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Advice / Succeeding at Work / Getting Ahead

How to Defend Your Job When Your Boss Gives You an Ultimatum

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Imagine this: You’ve worked at an established company for several years. You know most of the staff and executive team, and have even been promoted for your hard work and contributions. Then, one day you learn that the organization’s about to implement major structural changes that could change how your department’s run and jeopardize your job security.

Layoffs seem inevitable, right? Well, what if you had the opportunity to defend your job in a brief presentation? Yes, it’s a rare occurrence that doesn’t come around often in these situations, but it does exist. I know because it happened to me. So, trust me that if you’re put in this situation, it’s pretty important for you to know how to handle it. After all, your job’s on the line here.

Step 1: Get Into a Positive Mindset

OK, so you’ve thought through all your options and decided that you want to stay. Sure there’s a ton of upheaval, but at the end of the day, you love your job and you’d hate to lose it.

Great, that’s a big decision to come to. Now’s the even harder part, staying positive when everything’s (and everyone’s) falling apart around you. No matter if your company’s restructuring, shifting priorities, or introducing new management, big changes almost always guarantee discussion among employees. And it’s rarely uplifting and filled with inspirational thoughts. So while it’s easy to get caught up in the gossip or allow low morale to dictate your behavior at the office, it’s essential that you rise above it to maintain your reputation—and position.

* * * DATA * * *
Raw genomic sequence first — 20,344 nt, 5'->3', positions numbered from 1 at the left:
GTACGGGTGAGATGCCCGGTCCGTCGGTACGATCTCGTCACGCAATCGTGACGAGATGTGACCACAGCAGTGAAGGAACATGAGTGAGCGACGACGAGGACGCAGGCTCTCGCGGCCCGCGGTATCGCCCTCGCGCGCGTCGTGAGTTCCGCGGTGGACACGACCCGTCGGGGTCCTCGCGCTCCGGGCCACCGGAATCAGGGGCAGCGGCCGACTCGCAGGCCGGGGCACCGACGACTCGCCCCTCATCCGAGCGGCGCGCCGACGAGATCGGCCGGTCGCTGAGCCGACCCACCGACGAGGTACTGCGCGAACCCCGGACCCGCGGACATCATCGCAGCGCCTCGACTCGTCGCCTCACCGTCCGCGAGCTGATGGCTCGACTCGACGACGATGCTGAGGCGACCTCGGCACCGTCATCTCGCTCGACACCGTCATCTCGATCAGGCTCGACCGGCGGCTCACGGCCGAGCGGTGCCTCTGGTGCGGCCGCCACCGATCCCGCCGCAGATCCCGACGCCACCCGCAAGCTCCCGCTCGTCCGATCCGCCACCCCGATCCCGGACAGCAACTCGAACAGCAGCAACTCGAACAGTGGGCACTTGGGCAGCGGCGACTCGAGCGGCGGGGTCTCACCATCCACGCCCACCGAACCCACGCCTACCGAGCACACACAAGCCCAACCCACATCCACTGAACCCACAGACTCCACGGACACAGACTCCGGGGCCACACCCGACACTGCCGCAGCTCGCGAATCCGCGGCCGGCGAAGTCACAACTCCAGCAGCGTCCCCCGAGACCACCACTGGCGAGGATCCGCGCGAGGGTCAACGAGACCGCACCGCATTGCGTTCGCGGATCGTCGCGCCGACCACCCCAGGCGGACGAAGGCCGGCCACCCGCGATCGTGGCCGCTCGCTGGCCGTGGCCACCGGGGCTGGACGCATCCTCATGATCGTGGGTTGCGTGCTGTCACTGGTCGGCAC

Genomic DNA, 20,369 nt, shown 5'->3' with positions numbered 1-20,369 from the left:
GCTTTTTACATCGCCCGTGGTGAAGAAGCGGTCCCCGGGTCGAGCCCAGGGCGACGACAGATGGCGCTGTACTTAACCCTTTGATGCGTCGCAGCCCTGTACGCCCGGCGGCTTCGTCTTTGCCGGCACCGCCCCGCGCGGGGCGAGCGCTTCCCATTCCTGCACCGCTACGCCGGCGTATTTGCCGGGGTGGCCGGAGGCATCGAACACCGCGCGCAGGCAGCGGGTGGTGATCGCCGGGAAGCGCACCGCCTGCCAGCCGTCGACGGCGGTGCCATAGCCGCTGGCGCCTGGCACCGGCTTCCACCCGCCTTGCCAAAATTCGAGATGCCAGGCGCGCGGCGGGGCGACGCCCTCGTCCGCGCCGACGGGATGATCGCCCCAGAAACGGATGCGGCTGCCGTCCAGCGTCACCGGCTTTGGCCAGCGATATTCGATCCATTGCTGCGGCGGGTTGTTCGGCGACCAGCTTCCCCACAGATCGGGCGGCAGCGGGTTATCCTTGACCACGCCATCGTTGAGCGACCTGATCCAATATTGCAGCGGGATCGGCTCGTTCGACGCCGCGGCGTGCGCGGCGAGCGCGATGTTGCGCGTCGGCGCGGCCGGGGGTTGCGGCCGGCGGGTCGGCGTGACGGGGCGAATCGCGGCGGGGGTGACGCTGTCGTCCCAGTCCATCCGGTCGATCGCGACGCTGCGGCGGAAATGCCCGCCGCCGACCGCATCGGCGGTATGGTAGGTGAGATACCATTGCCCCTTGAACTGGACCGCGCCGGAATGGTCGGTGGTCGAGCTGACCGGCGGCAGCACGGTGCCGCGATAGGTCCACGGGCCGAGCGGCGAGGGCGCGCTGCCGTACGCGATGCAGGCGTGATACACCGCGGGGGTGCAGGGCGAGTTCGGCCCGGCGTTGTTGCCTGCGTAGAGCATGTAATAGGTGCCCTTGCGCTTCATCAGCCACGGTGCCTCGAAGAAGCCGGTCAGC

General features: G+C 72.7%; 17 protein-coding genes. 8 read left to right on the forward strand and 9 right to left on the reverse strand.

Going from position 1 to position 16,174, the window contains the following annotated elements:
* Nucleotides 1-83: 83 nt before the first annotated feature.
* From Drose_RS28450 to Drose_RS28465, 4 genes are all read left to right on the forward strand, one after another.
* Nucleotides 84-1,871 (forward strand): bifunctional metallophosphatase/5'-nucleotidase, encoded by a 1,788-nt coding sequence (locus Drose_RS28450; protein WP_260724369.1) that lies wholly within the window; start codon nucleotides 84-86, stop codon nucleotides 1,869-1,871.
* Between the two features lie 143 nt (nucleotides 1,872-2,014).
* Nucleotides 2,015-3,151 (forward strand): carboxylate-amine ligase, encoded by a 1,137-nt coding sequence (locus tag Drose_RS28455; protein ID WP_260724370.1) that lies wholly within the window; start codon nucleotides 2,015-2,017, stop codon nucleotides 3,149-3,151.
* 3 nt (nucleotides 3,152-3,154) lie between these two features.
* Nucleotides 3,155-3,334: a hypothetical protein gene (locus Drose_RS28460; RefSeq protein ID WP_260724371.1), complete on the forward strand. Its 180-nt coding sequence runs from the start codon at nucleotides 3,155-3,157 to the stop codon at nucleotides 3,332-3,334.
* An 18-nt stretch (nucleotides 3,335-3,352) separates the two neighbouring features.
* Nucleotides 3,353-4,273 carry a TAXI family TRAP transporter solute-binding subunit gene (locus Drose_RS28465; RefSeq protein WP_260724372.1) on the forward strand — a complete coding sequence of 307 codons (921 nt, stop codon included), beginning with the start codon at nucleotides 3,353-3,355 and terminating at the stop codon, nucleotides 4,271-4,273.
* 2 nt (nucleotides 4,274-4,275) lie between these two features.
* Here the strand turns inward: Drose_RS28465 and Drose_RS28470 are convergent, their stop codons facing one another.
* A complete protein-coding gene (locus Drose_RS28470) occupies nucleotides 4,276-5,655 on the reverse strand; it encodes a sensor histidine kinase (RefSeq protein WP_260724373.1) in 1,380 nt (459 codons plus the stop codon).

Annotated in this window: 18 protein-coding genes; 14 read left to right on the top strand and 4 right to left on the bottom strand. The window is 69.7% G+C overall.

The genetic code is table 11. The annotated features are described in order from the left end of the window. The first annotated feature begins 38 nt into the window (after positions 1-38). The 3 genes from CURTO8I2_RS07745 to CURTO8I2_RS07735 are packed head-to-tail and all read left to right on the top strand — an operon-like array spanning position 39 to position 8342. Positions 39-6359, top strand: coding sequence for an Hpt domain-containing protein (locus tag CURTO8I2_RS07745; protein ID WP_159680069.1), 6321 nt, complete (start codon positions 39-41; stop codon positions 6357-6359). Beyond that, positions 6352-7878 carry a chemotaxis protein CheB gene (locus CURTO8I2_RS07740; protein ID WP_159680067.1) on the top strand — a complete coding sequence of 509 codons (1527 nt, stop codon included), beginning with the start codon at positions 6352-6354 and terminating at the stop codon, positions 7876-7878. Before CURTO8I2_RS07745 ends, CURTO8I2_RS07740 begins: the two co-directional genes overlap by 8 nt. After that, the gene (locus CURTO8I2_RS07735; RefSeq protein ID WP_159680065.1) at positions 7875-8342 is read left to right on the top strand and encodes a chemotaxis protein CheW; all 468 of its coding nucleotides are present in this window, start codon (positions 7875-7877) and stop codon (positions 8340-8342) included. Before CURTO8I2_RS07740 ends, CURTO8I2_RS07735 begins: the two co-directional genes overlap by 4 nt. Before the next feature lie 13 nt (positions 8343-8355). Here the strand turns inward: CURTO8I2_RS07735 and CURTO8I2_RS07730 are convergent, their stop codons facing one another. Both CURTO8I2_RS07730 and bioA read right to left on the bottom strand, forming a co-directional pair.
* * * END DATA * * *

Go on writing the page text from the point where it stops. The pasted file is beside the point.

To do this, you’re going to need to reflect on your time at the company. What have been your major accomplishments? Favorite projects? Milestones? Take a step back from your experience (and away from your desk and the office) to remind yourself of positive moments. Make a list, look at it, and remember that you do like it there. (And if you have trouble making this list, maybe you shouldn’t be fighting so hard.)

Second, eliminate emotion from the equation. Not forever, but definitely for right now. You want to stay as upbeat as possible and work hard not to take anything too personally. Easier said than done, but consider that your mantra during this transition. Because when you’re feeling confident and (mostly) free of negativity, that’s the ideal time to take next steps.

Step 2: Prepare Your Talking Points

So, your role’s on the line. Your company decision-makers aren’t quite sold on the importance of your position—or that you’re the right person to do it. Couldn’t an intern do it? Couldn’t it be automated? Now’s your time to show them that isn’t the case, that they’d be making a mistake by letting you go.

While your first instinct may be to appeal to emotions (or the fact your rent doesn’t pay itself), the people who will be deciding your future aren’t doing that. They’re likely looking at numbers and hard facts. So that’s what you need to do, too. Draft a document that highlights your accomplishments and how they’ve benefitted the business.